CDC Estimate Waterborne Disease

Last October during the Environmental Protection Agency’s (EPA) stakeholder meeting on potential revisions to the Microbial and DBP regulations (under the SDWA’s requirement to review regulations every six years), a representative from the Centers for Disease Control (CDC) presented information on her agency’s latest estimate of waterborne disease in the United States.  She noted the following:

  • Safe drinking water and sanitation in the United States is one of the greatest public health achievements of the 20th century. However, waterborne illness persists and new public health challenges are emerging, due to aging infrastructure, chlorine-tolerant and biofilm-associated pathogens, and increasing recreational water use.
  • The study estimates that waterborne pathogens cause approximately 7.15 million illnesses, 118,000 hospitalizations, and 6,630 deaths every year.
  • Common diseases like otitis externa (swimmer’s ear), norovirus infection, giardiasis, and cryptosporidiosis account for 95% of all waterborne illnesses.
  • Despite accounting for a small proportion of overall illnesses, three biofilm-related pathogens (nontuberculous mycobacteria, Legionella, and Pseudomonas) cause the majority of hospitalizations and the largest number of deaths related to waterborne disease.
  • Biofilm-related pathogens are responsible for over 75% of the $3.3 billion in direct healthcare costs.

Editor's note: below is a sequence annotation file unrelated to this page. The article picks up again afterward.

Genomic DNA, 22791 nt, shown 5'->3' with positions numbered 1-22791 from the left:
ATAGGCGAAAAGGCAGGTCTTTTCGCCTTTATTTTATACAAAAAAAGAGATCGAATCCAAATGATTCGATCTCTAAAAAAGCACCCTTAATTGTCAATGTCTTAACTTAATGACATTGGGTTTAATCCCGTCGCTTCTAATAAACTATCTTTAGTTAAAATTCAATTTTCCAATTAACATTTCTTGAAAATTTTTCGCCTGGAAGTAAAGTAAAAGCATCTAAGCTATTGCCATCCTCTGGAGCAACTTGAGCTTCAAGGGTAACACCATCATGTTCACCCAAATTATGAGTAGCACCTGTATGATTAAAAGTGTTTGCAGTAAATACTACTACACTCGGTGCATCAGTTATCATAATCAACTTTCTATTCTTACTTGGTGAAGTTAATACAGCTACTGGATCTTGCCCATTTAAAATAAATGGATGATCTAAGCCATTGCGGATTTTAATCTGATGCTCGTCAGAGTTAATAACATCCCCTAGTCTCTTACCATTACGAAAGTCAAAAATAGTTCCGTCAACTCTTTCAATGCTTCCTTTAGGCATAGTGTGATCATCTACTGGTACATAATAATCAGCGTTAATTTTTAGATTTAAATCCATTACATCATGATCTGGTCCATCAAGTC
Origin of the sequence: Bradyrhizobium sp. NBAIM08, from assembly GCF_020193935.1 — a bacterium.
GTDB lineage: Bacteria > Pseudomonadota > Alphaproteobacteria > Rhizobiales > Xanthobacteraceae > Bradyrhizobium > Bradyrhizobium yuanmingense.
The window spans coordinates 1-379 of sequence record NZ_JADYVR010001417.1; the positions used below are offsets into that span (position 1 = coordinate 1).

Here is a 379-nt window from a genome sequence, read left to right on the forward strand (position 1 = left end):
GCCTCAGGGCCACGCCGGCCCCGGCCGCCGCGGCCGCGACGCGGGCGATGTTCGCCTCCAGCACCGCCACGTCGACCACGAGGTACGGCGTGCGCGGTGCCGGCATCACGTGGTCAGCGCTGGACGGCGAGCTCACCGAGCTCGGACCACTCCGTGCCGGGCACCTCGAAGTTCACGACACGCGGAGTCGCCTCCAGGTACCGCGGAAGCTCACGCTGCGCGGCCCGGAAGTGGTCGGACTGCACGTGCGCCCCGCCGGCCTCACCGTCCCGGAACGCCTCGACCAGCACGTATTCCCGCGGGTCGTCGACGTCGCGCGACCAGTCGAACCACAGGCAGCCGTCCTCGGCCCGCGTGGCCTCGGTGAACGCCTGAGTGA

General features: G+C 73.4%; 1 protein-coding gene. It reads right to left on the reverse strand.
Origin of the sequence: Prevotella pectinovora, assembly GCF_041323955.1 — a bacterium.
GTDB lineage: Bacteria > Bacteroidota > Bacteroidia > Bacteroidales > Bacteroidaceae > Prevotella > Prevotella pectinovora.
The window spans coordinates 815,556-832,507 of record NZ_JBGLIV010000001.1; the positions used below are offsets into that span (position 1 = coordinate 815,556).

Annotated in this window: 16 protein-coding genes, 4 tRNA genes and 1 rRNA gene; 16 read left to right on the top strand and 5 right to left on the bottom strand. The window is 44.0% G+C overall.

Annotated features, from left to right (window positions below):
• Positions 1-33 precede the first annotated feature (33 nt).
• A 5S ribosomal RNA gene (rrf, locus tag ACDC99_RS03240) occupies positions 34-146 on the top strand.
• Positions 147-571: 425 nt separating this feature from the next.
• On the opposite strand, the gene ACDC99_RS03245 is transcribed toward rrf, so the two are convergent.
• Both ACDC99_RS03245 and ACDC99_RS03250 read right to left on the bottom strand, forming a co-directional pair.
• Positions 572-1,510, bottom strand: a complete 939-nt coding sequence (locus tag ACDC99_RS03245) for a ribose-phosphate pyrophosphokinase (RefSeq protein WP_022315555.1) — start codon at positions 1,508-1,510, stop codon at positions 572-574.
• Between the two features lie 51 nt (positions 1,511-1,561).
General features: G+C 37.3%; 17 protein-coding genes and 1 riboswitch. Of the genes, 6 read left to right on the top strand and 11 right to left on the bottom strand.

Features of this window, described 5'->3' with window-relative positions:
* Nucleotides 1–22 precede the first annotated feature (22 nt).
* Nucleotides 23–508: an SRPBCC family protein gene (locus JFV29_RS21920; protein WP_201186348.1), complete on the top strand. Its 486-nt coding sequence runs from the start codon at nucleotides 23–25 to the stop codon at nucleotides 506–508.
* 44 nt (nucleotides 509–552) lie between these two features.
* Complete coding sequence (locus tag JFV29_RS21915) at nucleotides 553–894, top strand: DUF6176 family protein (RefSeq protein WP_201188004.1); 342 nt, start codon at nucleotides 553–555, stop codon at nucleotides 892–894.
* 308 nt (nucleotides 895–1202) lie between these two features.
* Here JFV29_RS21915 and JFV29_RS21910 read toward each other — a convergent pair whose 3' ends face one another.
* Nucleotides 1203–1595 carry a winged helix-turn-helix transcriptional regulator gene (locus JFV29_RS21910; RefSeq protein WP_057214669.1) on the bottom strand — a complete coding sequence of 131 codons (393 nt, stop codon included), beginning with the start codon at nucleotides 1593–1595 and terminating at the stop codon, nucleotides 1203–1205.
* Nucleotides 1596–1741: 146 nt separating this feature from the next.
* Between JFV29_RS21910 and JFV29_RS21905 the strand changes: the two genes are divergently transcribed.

• The findings from this analysis highlight the evolving epidemiology of waterborne disease in the United States, the increasing role of biofilm-associated pathogens, and the need to focus public health resources to prevent and control these infections.

At the annual meeting of the National Drinking Water Advisory Council (NDWAC) this month, CDC staff indicated that publication of their report is expected in the January issue of the Journal of Emerging Infectious Disease.  The American Water Works Association (AWWA) circulated an alert to utility members that the paper is expected to be available today.

CDC posted the article at the following location:

Also note that CDC created a web site to help homeowners understand what they can do to manage microbial risks:

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About Dan Askenaizer

Dr. Askenaizer leads WQTS’ work on regulatory compliance support for many of our water agencies clients. Dr. Askenaizer tracks water quality and treatment regulations at the Federal and State levels and provides regulatory updates to our clients. Dr. Askenaizer has strong expertise in the development of Regulatory Monitoring and Compliance Plans (RMCPs), which he has completed for a number of water agencies. He has also been working on a number of projects dealing with the development of distribution system monitoring plans and review of nitrification control strategies. Prior to joining WQTS, Dr. Askenaizer was the Water Quality Manager for the Glendale Water and Power. Under his leadership, the Water Quality Group conducted a demonstration-scale study of chlorite for nitrification control and a pilot-scale study of biological treatment for removal of nitrate. Dan has 30 years of experience working on projects dealing with regulatory, water quality and public health issues. Dan has given numerous presentations at workshops and round-tables across the country for water utilities. Dan was instrumental in developing and implementing a Mentoring Program for water staff and was involved in a Sustainable Development team.